“Sail On” sounds very 70s inspired rock/metal, but let’s say that Olof Wikstrand’s insistence of singing parts that are high enough that make him sound “strained” even on album, is not necessarily a good thing. I thought this song sounded like Byron era Uriah Heep, if they were a metal band, just to give you an analogy… only if Byron was not just as good.
“One Thousand Years of Darkness” with its orchestral hits and attempts to stray away from the speed metal and diversify into something quite unique, ends up sounding like a bastardization of Enforcer with the more epic moments of Rhapsody, but without all the instrumental ornamentation and over the top scope of the Italians. It’s interesting, but it doesn’t seem to have graduated to a point where it won’t crumble under the weight of its own aspirations.
“Thunder and Hell” decides rather wisely to feed the rabid metal fans that must have felt “betrayed” by all the artistry that has proceeded this song by gifting them with a song that sounds like a mix between Raven early Metallica and Exciter. Which is good stuff. Not content however without displaying some degree of sophistication, the song concludes with a totally unrelated lamentation of acoustic guitar that luls on for about half a minute for no apparent reason.
“Forever We Worship the Dark” is a bizarre number, where Enforcer while trying to maintain its metallic cred, attempts to create what is probably is their most adventurous song. By mixing some rather ethnic sounds and rhythms that you wouldn’t expect them to use, Enforcer, and with Olof not trying to sound above his fach, the band delivers a rather impressive, percussive and inspired number that while it might raise some eyebrows, it does manage what the band has set out to do and that would be to develop their sound and avoid stagnation. Strange but beautiful to paraphrase an album that did stray a bit too much for its own good in the process splitting the band that released it.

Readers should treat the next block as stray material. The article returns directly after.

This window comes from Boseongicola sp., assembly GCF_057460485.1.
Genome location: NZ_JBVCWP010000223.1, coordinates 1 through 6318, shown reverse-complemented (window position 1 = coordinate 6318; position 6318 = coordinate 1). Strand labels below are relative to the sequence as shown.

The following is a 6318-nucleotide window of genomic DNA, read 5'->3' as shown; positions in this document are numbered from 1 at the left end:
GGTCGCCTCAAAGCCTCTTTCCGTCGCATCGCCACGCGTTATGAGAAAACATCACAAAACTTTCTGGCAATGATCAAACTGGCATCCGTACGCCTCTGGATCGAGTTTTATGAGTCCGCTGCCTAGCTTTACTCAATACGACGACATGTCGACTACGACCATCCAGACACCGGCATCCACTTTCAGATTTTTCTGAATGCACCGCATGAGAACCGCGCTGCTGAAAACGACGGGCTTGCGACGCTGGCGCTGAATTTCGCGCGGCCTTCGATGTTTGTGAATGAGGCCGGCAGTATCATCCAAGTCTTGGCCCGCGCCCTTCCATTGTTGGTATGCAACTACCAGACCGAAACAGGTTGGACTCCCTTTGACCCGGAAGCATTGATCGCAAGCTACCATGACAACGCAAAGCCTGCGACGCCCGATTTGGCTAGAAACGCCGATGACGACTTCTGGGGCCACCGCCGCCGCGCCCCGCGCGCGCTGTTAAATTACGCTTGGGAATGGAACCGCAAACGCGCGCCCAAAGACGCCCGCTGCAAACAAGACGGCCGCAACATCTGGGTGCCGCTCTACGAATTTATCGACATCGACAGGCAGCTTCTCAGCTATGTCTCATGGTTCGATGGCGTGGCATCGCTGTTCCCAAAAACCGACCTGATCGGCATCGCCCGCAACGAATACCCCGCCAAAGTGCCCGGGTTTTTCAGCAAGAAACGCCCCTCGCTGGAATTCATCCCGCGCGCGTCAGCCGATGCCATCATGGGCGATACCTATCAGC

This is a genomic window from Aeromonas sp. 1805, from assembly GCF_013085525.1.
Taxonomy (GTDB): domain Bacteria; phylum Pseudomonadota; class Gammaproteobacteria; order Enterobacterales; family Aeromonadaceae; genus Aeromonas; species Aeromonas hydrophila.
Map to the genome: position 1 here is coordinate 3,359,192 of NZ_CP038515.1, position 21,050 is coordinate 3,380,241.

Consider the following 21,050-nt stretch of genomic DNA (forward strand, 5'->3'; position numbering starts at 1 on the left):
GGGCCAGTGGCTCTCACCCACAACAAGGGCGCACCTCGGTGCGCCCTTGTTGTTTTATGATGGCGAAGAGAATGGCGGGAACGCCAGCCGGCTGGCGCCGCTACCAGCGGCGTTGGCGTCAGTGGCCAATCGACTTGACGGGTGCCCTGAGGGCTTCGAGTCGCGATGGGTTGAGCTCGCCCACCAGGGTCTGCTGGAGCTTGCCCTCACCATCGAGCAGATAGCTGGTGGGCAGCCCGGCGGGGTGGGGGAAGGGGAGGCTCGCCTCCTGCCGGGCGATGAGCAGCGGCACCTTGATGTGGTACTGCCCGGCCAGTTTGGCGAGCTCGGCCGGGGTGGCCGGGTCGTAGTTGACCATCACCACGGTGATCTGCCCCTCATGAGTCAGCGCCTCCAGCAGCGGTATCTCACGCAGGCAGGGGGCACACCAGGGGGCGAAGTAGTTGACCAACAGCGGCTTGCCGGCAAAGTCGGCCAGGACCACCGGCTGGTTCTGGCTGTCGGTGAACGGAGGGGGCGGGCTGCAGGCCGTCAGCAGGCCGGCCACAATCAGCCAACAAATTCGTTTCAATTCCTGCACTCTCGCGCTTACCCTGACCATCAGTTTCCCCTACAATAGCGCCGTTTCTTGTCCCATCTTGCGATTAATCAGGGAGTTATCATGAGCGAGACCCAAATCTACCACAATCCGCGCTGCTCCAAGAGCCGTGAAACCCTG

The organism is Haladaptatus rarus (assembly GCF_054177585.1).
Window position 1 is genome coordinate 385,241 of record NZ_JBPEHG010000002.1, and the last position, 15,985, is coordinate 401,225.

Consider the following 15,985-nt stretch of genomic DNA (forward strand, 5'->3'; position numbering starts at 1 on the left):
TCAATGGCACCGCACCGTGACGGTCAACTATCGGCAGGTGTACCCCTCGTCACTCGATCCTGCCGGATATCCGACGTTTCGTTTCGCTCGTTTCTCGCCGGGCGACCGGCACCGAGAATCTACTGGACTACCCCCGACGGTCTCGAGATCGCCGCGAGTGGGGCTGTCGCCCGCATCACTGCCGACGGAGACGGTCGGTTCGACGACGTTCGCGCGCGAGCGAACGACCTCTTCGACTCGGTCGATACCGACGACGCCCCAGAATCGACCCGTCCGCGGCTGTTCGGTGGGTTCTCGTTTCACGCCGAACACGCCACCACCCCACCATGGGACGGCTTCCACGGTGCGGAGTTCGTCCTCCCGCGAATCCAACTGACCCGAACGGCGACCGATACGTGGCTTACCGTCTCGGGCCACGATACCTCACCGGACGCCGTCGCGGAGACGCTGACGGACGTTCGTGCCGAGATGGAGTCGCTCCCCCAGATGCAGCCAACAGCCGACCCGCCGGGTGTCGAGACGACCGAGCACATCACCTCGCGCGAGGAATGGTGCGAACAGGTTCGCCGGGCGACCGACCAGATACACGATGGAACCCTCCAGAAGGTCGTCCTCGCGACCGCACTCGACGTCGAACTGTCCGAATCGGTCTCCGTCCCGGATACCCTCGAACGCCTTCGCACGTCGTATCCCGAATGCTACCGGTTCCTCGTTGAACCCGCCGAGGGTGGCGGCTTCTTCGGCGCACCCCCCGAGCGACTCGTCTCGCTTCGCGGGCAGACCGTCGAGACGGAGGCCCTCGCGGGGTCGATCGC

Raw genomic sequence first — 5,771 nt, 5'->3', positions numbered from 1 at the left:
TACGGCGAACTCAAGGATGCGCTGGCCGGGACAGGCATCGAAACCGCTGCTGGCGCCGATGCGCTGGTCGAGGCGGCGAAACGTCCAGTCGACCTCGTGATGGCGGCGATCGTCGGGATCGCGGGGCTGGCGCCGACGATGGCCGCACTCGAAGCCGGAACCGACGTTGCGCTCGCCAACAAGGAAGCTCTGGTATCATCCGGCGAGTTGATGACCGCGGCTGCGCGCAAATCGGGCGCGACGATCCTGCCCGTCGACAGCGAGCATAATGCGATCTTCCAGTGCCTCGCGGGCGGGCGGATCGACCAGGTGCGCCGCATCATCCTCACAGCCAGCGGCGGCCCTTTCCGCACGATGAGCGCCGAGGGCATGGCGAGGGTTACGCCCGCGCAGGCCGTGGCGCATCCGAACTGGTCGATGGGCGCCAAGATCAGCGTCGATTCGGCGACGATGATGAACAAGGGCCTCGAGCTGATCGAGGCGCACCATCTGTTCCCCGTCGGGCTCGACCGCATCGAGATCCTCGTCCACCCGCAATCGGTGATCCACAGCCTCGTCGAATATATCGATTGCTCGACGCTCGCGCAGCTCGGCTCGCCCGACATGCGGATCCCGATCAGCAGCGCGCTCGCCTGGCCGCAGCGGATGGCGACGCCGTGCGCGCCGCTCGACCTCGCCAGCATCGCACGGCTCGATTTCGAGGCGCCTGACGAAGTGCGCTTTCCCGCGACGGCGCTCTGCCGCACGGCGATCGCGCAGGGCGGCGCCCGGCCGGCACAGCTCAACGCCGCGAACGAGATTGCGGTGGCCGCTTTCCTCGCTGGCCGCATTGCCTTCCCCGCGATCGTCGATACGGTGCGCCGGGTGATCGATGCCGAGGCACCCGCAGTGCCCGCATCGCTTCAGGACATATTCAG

And to those that condemn the band for trying to sound “commercial” and aor/hard rock like… I think they’re deluded... would a band with such aspirations finish an album with a song named “Ode to Death” a bizarre concoction, that reeks of Mercyful Fate, Manowar and whatnot?! Probably not. Another case where, despite the band taking chances with their sound and what’s expected of them, they seem to win their personal wager, to grow musically.
While the album is uneven and likely to estrange a good number of the older fans, I salute the band’s decision to move a step beyond and out of their comfort zone and experiment with their sound. If it fails spectacularly they can always come up with a safe album, but if it doesn’t they could still follow their artistic muse… imho, they should continue on this new path, but proceed with caution and change with moderation, easing in the listeners, rather than abruptly throwing curve-balls at them and it would be wise for Olof to try and keep the vocals in a range where he feels comfortable and sounds best. If they had been careful with the songs that occupy the middle of the album, it’s flow would have been immensely better, as now it’s not only the excitement that dies down, but also the tempi and overall vibe for the better part of almost a quarter of an hour.
The way I see it, this is a transitory album that doesn’t particularly disappoint and definitely makes the band’s future look both adventurous but also hugely promising, which is a totally positive thing. I doubt this is the bands’ artistic peak (“Zenith”) and I’d suggest they follow Ze Scorpions suggestion and “Don’t Stop at the Top”.